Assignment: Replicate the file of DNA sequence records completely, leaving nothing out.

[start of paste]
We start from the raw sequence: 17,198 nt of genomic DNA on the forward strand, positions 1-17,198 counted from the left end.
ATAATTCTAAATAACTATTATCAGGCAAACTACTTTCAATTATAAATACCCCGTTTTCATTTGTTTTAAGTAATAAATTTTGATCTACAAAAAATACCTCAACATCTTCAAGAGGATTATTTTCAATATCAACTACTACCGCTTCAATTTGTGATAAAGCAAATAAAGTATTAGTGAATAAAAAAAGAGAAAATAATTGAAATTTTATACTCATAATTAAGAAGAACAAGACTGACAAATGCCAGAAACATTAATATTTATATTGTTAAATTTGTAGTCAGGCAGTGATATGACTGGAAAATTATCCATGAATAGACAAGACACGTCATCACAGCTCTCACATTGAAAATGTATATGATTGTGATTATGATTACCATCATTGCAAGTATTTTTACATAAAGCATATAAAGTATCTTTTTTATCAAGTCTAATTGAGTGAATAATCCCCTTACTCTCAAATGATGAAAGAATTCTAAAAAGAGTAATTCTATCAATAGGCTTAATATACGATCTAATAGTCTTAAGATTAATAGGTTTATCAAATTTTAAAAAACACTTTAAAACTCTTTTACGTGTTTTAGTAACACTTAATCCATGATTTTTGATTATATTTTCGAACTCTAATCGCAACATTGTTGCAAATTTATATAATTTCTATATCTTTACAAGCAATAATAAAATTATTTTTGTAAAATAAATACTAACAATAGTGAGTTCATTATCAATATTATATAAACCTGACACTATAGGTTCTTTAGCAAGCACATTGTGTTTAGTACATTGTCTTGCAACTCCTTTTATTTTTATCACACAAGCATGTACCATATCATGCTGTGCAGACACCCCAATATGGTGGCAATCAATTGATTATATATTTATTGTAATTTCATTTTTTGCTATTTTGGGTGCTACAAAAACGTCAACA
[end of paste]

We start from the raw sequence: 17,198 nt of genomic DNA on the forward strand, positions 1-17,198 counted from the left end.
ATAATTCTAAATAACTATTATCAGGCAAACTACTTTCAATTATAAATACCCCGTTTTCATTTGTTTTAAGTAATAAATTTTGATCTACAAAAAATACCTCAACATCTTCAAGAGGATTATTTTCAATATCAACTACTACCGCTTCAATTTGTGATAAAGCAAATAAAGTATTAGTGAATAAAAAAAGAGAAAATAATTGAAATTTTATACTCATAATTAAGAAGAACAAGACTGACAAATGCCAGAAACATTAATATTTATATTGTTAAATTTGTAGTCAGGCAGTGATATGACTGGAAAATTATCCATGAATAGACAAGACACGTCATCACAGCTCTCACATTGAAAATGTATATGATTGTGATTATGATTACCATCATTGCAAGTATTTTTACATAAAGCATATAAAGTATCTTTTTTATCAAGTCTAATTGAGTGAATAATCCCCTTACTCTCAAATGATGAAAGAATTCTAAAAAGAGTAATTCTATCAATAGGCTTAATATACGATCTAATAGTCTTAAGATTAATAGGTTTATCAAATTTTAAAAAACACTTTAAAACTCTTTTACGTGTTTTAGTAACACTTAATCCATGATTTTTGATTATATTTTCGAACTCTAATCGCAACATTGTTGCAAATTTATATAATTTCTATATCTTTACAAGCAATAATAAAATTATTTTTGTAAAATAAATACTAACAATAGTGAGTTCATTATCAATATTATATAAACCTGACACTATAGGTTCTTTAGCAAGCACATTGTGTTTAGTACATTGTCTTGCAACTCCTTTTATTTTTATCACACAAGCATGTACCATATCATGCTGTGCAGACACCCCAATATGGTGGCAATCAATTGATTATATATTTATTGTAATTTCATTTTTTGCTATTTTGGGTGCTACAAAAACGTCAACA